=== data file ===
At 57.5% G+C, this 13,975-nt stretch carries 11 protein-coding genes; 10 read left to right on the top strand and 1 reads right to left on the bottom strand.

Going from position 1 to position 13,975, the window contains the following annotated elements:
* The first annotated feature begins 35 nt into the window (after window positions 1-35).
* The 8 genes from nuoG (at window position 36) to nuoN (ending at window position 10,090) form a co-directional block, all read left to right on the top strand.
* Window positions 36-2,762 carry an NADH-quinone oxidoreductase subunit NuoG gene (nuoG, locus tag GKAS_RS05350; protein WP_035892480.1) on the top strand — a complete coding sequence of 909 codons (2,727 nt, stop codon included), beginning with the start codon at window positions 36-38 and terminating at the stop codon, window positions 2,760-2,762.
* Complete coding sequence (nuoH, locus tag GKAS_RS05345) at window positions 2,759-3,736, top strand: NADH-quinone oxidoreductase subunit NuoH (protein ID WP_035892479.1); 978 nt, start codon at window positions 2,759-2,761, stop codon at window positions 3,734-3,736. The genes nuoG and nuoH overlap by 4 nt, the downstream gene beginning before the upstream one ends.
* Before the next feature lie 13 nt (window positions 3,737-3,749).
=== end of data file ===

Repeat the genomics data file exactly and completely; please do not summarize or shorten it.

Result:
At 57.5% G+C, this 13,975-nt stretch carries 11 protein-coding genes; 10 read left to right on the top strand and 1 reads right to left on the bottom strand.

Going from position 1 to position 13,975, the window contains the following annotated elements:
* The first annotated feature begins 35 nt into the window (after window positions 1-35).
* The 8 genes from nuoG (at window position 36) to nuoN (ending at window position 10,090) form a co-directional block, all read left to right on the top strand.
* Window positions 36-2,762 carry an NADH-quinone oxidoreductase subunit NuoG gene (nuoG, locus tag GKAS_RS05350; protein WP_035892480.1) on the top strand — a complete coding sequence of 909 codons (2,727 nt, stop codon included), beginning with the start codon at window positions 36-38 and terminating at the stop codon, window positions 2,760-2,762.
* Complete coding sequence (nuoH, locus tag GKAS_RS05345) at window positions 2,759-3,736, top strand: NADH-quinone oxidoreductase subunit NuoH (protein ID WP_035892479.1); 978 nt, start codon at window positions 2,759-2,761, stop codon at window positions 3,734-3,736. The genes nuoG and nuoH overlap by 4 nt, the downstream gene beginning before the upstream one ends.
* Before the next feature lie 13 nt (window positions 3,737-3,749).